Sitting here on the banks of the AuGres River with Ruth in the little camper/trailer I built. She arrived Thursday night, and we’ve been taking it easy for the past couple of days. It’s Saturday evening, and I’ve finally pulled the laptop out of its waterproof case after lugging it in and out of the canoe for three weeks. The reason, Denise, I’ve been so “reticent” about writing, is that paddling, setting up and breaking down camp, boiling water for breakfast and dinner, and spreading sardines on crackers for lunch, takes a surprising amount of time. But I’m gradually streamlining the process, and hopefully will be doing a better job of posting to the blog.
I’d been paddling at least a few miles every day until I met up with Ruth. Longest day so far was about 14 miles. At this pace, I should make it back to the Mac Bridge in time for Obama’s second inauguration (assuming he does something about healthcare, the war(s), etc.). Seems most of the time I’m heading into the wind, when I clock about 2 mph. With the wind, I crank it up to a bit over 3 mph. I’ve used the sail three or four times, during some downwind stretches, and it speeds us up to over 4 mph. I fear, though, at the high sailing speeds that I may be missing things. At any rate, I prefer paddling. The sail, although it has a clear vinyl window, blocks the forward view more than I like. Both hands are busy controlling the loop of line attached on the sail at the “10” and “2” locations, and (as when paddling) I steer with my feet using the rudder pedals. In short, under sail it feels too much like driving a car. Paddling engages my body much more harmoniously. Twist from the waist away from the paddle side, plant the paddle straight into the water, twist toward the paddle side, pulling the boat to the paddle, slicing it out just after it passes the hips, then rewinding for the next stroke, and the next, and the next, switching to the other side when this one tires. The whole process a synchronous movement, emanating from the abdomen. The first few days I felt a few aches in my arms and shoulders, but after a week or son, my muscles firmed up, and my love handles started melting.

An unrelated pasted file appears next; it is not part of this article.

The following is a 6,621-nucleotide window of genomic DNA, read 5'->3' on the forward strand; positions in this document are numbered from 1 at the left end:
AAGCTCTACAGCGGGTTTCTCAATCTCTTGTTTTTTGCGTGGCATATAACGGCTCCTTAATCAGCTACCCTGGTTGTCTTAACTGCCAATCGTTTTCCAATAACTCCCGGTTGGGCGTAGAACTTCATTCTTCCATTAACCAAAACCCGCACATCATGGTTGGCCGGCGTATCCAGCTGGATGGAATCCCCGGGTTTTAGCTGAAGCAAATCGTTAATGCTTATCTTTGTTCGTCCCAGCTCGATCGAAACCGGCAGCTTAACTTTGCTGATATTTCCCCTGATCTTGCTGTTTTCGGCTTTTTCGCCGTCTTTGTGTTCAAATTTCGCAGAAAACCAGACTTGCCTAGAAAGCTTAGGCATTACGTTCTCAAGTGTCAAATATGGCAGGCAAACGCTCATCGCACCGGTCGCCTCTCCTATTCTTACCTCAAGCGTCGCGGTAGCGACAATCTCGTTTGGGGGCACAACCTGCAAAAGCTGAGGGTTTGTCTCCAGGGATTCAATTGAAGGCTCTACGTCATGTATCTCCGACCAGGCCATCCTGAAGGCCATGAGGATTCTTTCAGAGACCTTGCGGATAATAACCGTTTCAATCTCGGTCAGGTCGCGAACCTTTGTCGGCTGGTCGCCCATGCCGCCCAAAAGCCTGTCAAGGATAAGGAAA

I’ve been camping most nights. The first couple of weeks it was pretty easy to find a quiet beach and stand of woods in which to pitch the tent. South of Alpena, it’s been more of a challenge, with many more cottages and small resorts along the way. But still, I’ve had no problems finding a place. A thunderstorm in the distance led me to pull over early one afternoon, onto a beach lined with cottages. It wasn’t long after I landed that a friendly couple on a stroll, Jim and Marijane, told me the property I was on had been for sale for years, and no one would care if I set up camp there. They said they owned a resort a few cottages down, and welcomed me to use their shower, which I did. Not long after I set up the tent, Jim wandered down the beach and presented me with a plate of trout wrapped in grape leaves, with lemon and little onions, which he had just grilled. The day before, on the beach of what used to be booming timber town, Alcona, a family invited me in for a piece of strawberry rhubarb pie. That was on the Fourth of July, and I left their home on glassy waters under a bright moon, with fireworks bursting in the distant sky. Stayed that night on the beach at Sturgeon Point lighthouse. Another day I was treated to a wonderful grilled cheese sandwich and a beer at a lovely cottage perched on a bluff overlooking the lake.
So far I’ve spent two nights in the homes of friends old and new, three in motels with Ruth, and two nights in our camper. The rest have been spent on the ground, which feels surprisingly cushy after a day’s paddle.
Well, it’s the crack of noon, and time to get back in the boat and catch a wave. Thanks so much for everyone’s well wishes. Bay City, here I come!